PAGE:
In case you haven’t noticed, although I’m sure you have, this has been a pretty quiet off-season for the Pistons since the draft. So, in the spirit of having something (anything) to write about, I’m going to spend the next two weeks profiling some of my favorite Pistons who never made much impact on the team despite the fact that I irrationally expected great things from them.
Athletes trying to become musicians has always been a running punchline. But ‘B-Ball’s Best Kept Secret‘ was no joke. That album was one of the many CDs I got for a penny from BMG Music in the 1990s. The reason I had to have it: Ced Ceballos can rap. He had the above video with Warren G and it actually got played on MTV Jams fairly regularly for a little while.
There wasn’t much else particularly memorable about the album, other than the fact that somehow a bunch of random NBA players decided to put out a hip-hop album together which is memorable in itself. But I was pretty excited when Ceballos and another player featured on that CD, Dana Barros, became Pistons late in their careers.
Ceballos played 13 games for the Pistons during the 2000-01 season, which turned out to be his last in the league. He didn’t have much left by the time he was a Pistons, but he was always one of my favorite underrated players in the league. He had the famous blindfold dunk to win the 1992 NBA Slam Dunk Contest, he was an All-Star during the 1994-95 season with a fun pre-Kobe/Shaq Lakers team that featured Nick Van Exel, Vlade Divac, Elden Campbell, Eddie Jones, George Lynch, Anthony ‘Pig’ Miller, Lloyd ‘Sweet Pea’ Daniels, Sedale Threat, Anthony Peeler and, amazingly, Kurt Rambis, who played in 26 games that season.
Ceballos was great around the basket and one of the better players in the league at moving without the ball. He never quite replicated the production he had that season, but he was a legitimate rotation scorer who didn’t need many plays run for him to get baskets throughout his career. He had one great performance for the Pistons, scoring 19 points off the bench in a loss to Indiana, and was eventually traded to the Miami Heat for a second round pick.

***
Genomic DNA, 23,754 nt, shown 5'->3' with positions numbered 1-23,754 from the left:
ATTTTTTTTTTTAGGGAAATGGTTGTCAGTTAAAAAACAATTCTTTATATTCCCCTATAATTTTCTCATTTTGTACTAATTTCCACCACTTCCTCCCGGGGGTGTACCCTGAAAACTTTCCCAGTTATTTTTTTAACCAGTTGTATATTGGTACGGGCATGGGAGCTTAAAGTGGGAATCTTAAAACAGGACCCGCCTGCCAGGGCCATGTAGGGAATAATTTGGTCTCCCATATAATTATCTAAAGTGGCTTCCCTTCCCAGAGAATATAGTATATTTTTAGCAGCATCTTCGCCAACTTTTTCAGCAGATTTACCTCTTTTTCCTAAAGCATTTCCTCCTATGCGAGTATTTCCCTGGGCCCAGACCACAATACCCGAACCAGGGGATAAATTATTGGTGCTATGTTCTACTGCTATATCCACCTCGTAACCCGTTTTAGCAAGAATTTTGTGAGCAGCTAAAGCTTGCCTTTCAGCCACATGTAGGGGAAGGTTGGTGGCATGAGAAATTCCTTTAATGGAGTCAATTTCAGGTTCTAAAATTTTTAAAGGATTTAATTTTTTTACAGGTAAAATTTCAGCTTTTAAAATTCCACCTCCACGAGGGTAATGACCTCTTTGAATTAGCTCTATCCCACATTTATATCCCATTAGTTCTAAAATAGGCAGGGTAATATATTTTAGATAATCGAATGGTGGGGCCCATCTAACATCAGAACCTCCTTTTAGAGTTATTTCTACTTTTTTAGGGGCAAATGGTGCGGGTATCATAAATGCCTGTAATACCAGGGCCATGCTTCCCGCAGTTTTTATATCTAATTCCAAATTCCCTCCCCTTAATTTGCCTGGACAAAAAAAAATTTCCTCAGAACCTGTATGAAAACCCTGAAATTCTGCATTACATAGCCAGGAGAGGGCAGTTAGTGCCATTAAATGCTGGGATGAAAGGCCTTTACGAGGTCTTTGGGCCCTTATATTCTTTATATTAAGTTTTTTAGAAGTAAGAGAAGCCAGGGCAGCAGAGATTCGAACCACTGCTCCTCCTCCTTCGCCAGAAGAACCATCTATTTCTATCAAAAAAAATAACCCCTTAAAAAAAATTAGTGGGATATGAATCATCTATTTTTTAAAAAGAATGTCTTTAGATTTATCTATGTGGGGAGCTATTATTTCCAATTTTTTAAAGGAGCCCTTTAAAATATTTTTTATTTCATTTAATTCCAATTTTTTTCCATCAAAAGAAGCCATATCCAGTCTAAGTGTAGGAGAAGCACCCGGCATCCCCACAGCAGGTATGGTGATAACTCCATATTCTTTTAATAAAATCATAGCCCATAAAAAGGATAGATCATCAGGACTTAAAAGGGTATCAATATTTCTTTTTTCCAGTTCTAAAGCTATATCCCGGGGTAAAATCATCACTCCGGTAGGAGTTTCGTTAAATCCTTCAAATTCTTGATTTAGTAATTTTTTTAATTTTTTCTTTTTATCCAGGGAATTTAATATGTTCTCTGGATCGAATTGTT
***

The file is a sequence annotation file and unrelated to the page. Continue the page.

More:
He didn’t make much impact for the Pistons, but he, along with John Wallace and Eric Murdock, at the very least was part of a trade that rid the team of Christian Laettner, so that’s a positive contribution in my book. And on top of that, the Pistons were eventually able to use Wallace in a trade that got them Clifford Robinson.
Barros lasted a bit longer with the Pistons, playing 89 games over two seasons after the team acquired him from Dallas for Loy Vaught. Although Barros’ rapping didn’t immediately stick out to me like Ceballos’ did, Barros, like Ceballos, was also a part of a really fun 1990s team, the Seattle Supersonics. I always liked Barros, a smallish sharpshooting point guard, on those teams, but stuck behind point guards Gary Payton and Nate McMillan, opportunities were limited for him in Seattle.
Barros was eventually traded to the Philadelphia 76ers, where he also made the 1994-95 All-Star Team, also his only appearance in the game. He signed with the Boston Celtics as a free agent, didn’t fully live up to expectations, and eventually found himself on a rebuilding Pistons team late in his career.
He had a good season off the bench for the Pistons in 2000-01, averaging 8.0 points per game while shooting 42 percent from 3-point range. The following season, started 19 games for an eventual playoff team, although his shooting dipped to 34 percent from three and he was eventually supplanted by Chucky Atkins as the regular starter.
I’ve met a lot of NBA fans over the years who remember that album for all kinds of nostalgic reasons. And looking back on it, it was pretty terrible music, as most athlete/actor attempts at becoming musicians inevitably are. But to a teenager obsessed with the NBA, it was great, and it’s pretty unique that the Pistons have three connections (the late Malik Sealy, a Piston for one season in 1997-98 was also featured on it) to such a random part of the 1990s NBA.